314.122 True board zithers with resonator box (box zither)

One dulcimer made in Birmingham, (probably Smallheath), circa 1900. This trapezoid instrument is made of wood covered with veneer. The hitch pins and wrest pins are concealed by two hinged lids, each decorated with inlaid wood in a design of a lozenge surrounded by discs of mother of pearl. The table is painted black with 4 soundholes outlined in white, and a design of two birds. There is a hole in the underside of the instrument for a pole to support it at the requisite angle for playing. The instrument is strung with 12 courses of treble and 12 courses of bass strings: 12 quadruple courses of steel treble strings, 10 triple courses of brass bass strings; 1 triple course of bass steel strings that is the highest course of bass strings, and a single wire-wound string that is the lowest note of the bass strings. To the left of each course of tuning pins is a comb of small pins to keep all the strings in each course separate. The holes in the bridges were burned out with a red hot poker. Parts of the instrument were re-silvered by the owner, Leslie John Evans.

The dulcimer belonged to Leslie John Evans born 19 March 1909, died 1975. He acquired the dulcimer when he was living in Smallheath, Birmingham, in 1925, as a prize for winning a challenge. Mr Evans was a sugar boiler at Moseley’s in Marston Green Birmingham from around 1925. From around 1945 he and his wife were caretakers at Saltley School in Birmingham, and from 1953 they were caretakers at Kingstanding school, Birmingham, where he stayed until he died. Mr Evans started playing the dulcimer with hammers but soon changed to plucking the instrument using sewing needles with the tops cut off, moving on to plectra at the request of the BBC before he made a broadcast programme. He always played by ear, never learning to read music. He was adept at playing popular tunes, and could play anything that was requested. His daughter, Pauline Ravenscroft, remembers him playing ‘Blue Bells of Scotland’, ‘My Grandfather’s Clock’ and ‘Church Bells’ (i.e. ‘I love to hear the pealing bells’). He became known as a dulcimer player in the Birmingham area, playing in the Variety Artists club, working men’s clubs and cinemas, and he gave two BBC radio broadcasts. He played for entertainments in church halls, notably that of his own church, the Kingstanding Baptist Church (John Bunyan Baptist), and for the Salvation Army. From around 1945 to around the 1960s he would give concerts with Madame Elizabeth Rowcott, a pianist and singer with whom he alternated in performance. He sometimes played for school assemblies on the dulcimer at Kingstanding School. He played to entertain his own family. He did not play to accompany dancing or singing. He also played the autoharp, piano and (church) organ. For a full account of L. J. Evans’ repertoire and playing style see David Kettlewell’s doctoral thesis ‘The Dulcimer’ (1976) http://dulcimer.new-renaissance.com/4_british_isles/04_midlands_and_north/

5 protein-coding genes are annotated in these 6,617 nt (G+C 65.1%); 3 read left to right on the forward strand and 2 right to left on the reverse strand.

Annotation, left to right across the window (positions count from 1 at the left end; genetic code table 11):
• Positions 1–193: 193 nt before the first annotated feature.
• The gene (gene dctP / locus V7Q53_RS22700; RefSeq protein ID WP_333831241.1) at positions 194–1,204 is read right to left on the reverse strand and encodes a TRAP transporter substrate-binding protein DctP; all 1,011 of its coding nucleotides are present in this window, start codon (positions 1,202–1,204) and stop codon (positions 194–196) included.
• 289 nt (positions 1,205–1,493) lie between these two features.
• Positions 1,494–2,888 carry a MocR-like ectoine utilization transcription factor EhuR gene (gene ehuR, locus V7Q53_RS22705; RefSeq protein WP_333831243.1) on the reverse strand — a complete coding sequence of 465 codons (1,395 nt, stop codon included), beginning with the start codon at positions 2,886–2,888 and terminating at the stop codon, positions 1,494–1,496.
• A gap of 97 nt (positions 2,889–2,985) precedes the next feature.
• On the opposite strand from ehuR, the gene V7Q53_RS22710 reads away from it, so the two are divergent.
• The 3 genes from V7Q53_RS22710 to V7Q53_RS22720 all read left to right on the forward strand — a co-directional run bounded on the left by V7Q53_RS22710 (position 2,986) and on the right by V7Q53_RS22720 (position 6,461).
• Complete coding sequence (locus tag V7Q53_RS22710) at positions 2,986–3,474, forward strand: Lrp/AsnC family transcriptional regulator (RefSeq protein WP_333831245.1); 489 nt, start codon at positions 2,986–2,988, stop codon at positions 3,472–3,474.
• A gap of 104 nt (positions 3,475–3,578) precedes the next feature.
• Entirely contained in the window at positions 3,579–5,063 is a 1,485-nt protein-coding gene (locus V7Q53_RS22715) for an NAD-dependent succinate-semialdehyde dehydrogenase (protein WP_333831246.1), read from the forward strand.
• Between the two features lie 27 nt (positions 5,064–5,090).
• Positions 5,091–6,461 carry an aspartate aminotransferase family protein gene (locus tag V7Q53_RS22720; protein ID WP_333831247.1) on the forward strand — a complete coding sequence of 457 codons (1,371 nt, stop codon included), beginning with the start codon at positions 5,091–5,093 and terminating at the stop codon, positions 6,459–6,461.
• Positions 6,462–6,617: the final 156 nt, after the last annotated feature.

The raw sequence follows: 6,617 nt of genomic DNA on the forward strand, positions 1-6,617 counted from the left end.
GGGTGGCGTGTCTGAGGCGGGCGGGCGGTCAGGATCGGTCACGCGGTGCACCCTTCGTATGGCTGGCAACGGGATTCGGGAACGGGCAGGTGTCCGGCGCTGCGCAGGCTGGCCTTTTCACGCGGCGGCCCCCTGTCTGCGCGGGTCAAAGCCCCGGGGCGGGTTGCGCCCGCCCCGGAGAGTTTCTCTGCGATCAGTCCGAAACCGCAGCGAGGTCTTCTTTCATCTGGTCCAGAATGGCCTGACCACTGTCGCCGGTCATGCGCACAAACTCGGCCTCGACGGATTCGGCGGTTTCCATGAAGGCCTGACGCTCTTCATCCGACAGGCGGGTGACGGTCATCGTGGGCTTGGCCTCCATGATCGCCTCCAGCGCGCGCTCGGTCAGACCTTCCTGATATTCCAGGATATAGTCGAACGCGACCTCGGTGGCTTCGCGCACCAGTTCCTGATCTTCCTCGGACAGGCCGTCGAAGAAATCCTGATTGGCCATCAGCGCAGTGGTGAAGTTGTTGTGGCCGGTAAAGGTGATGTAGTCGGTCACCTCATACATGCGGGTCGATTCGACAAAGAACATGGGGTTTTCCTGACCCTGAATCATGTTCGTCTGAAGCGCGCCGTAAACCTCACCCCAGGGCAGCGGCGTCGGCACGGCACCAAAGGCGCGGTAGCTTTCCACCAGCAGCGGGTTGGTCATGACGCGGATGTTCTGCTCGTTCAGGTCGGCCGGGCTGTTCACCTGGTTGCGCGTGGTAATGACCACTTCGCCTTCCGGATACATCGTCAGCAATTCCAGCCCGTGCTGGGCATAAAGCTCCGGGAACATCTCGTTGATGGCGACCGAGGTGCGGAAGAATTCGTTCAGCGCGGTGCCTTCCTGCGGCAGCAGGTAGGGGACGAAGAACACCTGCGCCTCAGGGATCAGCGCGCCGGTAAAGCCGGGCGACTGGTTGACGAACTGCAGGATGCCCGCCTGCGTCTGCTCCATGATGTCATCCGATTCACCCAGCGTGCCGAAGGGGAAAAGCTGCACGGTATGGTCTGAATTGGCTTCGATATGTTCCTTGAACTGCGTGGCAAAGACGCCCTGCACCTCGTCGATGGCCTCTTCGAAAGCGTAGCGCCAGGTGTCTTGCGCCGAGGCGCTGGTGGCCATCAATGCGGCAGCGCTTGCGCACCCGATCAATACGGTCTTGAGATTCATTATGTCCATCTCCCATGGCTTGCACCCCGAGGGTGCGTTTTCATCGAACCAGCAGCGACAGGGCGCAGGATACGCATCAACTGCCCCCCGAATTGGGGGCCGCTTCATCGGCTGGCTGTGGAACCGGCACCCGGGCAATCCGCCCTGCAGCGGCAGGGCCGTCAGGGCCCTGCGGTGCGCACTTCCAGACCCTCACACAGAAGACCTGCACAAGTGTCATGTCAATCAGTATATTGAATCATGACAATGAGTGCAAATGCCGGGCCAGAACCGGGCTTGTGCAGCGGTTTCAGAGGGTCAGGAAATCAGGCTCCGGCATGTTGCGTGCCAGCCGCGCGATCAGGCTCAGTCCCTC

Collection Information

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